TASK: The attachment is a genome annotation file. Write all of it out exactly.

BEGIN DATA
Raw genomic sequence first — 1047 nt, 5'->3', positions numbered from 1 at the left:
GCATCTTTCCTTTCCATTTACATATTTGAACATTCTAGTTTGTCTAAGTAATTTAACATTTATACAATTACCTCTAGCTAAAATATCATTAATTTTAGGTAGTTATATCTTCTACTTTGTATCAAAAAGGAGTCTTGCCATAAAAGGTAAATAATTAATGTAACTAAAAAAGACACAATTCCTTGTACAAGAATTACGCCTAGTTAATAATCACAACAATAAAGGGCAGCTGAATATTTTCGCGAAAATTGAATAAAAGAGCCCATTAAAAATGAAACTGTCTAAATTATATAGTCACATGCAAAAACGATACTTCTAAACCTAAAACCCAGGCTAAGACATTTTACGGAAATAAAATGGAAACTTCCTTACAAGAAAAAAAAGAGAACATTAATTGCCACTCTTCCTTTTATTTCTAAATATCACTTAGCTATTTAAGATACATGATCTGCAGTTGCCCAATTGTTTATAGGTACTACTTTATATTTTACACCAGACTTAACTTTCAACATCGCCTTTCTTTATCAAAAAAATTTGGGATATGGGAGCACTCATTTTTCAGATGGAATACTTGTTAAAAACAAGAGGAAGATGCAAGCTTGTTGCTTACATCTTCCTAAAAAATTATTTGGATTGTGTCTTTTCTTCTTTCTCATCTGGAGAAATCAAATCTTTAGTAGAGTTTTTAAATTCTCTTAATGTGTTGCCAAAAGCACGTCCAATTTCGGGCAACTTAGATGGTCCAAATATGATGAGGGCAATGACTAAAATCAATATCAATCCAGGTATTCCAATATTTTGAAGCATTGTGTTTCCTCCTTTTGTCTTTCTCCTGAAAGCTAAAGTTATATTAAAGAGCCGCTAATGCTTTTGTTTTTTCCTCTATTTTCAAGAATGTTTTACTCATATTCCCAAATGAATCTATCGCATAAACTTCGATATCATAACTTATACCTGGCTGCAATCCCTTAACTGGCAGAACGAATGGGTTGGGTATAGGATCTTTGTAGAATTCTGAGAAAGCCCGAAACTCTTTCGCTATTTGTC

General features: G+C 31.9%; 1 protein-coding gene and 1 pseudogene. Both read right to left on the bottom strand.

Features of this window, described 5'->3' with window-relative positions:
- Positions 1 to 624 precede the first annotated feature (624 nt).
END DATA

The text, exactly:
Raw genomic sequence first — 1047 nt, 5'->3', positions numbered from 1 at the left:
GCATCTTTCCTTTCCATTTACATATTTGAACATTCTAGTTTGTCTAAGTAATTTAACATTTATACAATTACCTCTAGCTAAAATATCATTAATTTTAGGTAGTTATATCTTCTACTTTGTATCAAAAAGGAGTCTTGCCATAAAAGGTAAATAATTAATGTAACTAAAAAAGACACAATTCCTTGTACAAGAATTACGCCTAGTTAATAATCACAACAATAAAGGGCAGCTGAATATTTTCGCGAAAATTGAATAAAAGAGCCCATTAAAAATGAAACTGTCTAAATTATATAGTCACATGCAAAAACGATACTTCTAAACCTAAAACCCAGGCTAAGACATTTTACGGAAATAAAATGGAAACTTCCTTACAAGAAAAAAAAGAGAACATTAATTGCCACTCTTCCTTTTATTTCTAAATATCACTTAGCTATTTAAGATACATGATCTGCAGTTGCCCAATTGTTTATAGGTACTACTTTATATTTTACACCAGACTTAACTTTCAACATCGCCTTTCTTTATCAAAAAAATTTGGGATATGGGAGCACTCATTTTTCAGATGGAATACTTGTTAAAAACAAGAGGAAGATGCAAGCTTGTTGCTTACATCTTCCTAAAAAATTATTTGGATTGTGTCTTTTCTTCTTTCTCATCTGGAGAAATCAAATCTTTAGTAGAGTTTTTAAATTCTCTTAATGTGTTGCCAAAAGCACGTCCAATTTCGGGCAACTTAGATGGTCCAAATATGATGAGGGCAATGACTAAAATCAATATCAATCCAGGTATTCCAATATTTTGAAGCATTGTGTTTCCTCCTTTTGTCTTTCTCCTGAAAGCTAAAGTTATATTAAAGAGCCGCTAATGCTTTTGTTTTTTCCTCTATTTTCAAGAATGTTTTACTCATATTCCCAAATGAATCTATCGCATAAACTTCGATATCATAACTTATACCTGGCTGCAATCCCTTAACTGGCAGAACGAATGGGTTGGGTATAGGATCTTTGTAGAATTCTGAGAAAGCCCGAAACTCTTTCGCTATTTGTC

General features: G+C 31.9%; 1 protein-coding gene and 1 pseudogene. Both read right to left on the bottom strand.

Features of this window, described 5'->3' with window-relative positions:
- Positions 1 to 624 precede the first annotated feature (624 nt).